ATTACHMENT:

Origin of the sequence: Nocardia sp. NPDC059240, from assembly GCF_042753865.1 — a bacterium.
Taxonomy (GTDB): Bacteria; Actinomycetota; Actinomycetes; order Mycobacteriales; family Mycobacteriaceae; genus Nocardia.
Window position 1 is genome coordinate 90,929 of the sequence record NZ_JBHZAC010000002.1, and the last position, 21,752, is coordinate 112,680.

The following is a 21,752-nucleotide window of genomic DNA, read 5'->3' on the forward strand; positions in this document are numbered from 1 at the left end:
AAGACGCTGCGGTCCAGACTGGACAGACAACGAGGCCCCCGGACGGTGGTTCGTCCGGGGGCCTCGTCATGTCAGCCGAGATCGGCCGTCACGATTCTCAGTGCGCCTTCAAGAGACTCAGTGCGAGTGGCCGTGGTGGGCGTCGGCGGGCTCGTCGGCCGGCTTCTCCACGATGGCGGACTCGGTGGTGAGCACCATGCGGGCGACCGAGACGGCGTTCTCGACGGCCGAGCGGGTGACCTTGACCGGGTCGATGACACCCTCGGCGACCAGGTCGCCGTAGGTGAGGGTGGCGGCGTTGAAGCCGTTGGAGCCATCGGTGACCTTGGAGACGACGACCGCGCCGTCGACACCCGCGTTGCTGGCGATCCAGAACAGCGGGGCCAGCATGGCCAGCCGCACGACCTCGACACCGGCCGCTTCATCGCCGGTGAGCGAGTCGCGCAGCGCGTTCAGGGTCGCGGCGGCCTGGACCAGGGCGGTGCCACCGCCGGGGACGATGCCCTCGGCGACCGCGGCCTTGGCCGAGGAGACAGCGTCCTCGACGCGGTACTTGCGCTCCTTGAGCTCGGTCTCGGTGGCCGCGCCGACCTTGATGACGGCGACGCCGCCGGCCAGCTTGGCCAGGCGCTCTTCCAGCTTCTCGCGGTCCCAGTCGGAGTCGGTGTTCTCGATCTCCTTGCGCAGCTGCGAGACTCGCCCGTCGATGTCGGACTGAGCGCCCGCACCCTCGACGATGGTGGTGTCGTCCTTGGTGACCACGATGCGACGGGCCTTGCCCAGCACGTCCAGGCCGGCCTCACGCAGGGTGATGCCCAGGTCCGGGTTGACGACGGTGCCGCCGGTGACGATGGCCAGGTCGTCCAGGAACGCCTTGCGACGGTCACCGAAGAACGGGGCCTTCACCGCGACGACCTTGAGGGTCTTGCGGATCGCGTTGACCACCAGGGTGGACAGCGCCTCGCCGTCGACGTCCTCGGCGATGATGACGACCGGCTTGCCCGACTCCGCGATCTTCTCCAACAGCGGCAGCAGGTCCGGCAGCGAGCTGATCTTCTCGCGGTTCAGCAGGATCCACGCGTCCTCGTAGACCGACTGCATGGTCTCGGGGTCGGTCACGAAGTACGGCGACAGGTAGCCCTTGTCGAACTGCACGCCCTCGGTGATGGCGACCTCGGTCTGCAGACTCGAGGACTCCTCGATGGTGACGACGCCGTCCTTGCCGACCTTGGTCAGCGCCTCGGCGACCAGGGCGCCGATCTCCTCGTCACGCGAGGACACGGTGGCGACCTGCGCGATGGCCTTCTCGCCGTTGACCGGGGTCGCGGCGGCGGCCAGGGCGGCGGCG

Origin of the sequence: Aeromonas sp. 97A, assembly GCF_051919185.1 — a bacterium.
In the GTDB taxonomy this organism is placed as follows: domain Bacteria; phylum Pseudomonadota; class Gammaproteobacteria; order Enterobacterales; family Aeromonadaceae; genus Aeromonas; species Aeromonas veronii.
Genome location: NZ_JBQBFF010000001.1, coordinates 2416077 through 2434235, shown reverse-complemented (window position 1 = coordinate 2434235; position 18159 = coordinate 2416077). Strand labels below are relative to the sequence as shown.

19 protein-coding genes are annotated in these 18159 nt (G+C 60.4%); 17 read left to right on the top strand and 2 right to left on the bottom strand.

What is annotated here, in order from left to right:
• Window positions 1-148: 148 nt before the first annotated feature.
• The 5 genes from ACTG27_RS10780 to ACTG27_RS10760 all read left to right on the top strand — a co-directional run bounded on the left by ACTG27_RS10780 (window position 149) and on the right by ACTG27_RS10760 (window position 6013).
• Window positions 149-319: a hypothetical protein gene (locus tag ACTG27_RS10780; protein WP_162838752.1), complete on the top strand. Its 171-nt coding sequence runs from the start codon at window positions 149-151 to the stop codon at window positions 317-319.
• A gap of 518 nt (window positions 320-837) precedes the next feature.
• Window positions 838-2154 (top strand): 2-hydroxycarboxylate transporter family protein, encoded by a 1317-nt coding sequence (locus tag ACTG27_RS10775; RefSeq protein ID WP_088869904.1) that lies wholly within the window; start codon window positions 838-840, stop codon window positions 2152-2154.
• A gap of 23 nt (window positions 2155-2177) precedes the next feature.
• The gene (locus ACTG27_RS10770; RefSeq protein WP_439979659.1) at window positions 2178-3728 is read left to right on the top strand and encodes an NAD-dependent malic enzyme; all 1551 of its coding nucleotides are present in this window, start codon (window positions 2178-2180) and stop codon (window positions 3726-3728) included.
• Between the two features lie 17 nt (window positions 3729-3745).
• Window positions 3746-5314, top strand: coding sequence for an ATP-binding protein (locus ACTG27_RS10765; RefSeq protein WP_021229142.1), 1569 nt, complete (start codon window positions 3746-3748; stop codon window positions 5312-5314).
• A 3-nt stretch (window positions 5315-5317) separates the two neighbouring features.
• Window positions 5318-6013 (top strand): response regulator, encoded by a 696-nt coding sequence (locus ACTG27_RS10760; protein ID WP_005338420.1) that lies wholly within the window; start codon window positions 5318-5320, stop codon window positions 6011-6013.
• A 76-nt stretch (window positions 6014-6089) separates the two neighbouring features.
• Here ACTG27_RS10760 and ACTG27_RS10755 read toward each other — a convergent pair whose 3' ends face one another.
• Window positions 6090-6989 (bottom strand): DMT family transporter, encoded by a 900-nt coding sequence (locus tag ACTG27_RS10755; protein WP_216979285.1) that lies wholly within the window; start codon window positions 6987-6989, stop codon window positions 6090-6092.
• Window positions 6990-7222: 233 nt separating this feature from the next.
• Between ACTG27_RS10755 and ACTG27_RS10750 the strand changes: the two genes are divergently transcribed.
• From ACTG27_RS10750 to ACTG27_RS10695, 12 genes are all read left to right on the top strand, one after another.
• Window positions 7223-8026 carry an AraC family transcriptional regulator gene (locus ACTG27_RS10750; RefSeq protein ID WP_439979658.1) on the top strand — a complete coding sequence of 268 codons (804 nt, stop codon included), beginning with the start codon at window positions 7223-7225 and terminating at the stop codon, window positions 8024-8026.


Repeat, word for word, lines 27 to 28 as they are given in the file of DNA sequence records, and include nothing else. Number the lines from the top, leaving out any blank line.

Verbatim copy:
• From ACTG27_RS10750 to ACTG27_RS10695, 12 genes are all read left to right on the top strand, one after another.
• Window positions 7223-8026 carry an AraC family transcriptional regulator gene (locus ACTG27_RS10750; RefSeq protein ID WP_439979658.1) on the top strand — a complete coding sequence of 268 codons (804 nt, stop codon included), beginning with the start codon at window positions 7223-7225 and terminating at the stop codon, window positions 8024-8026.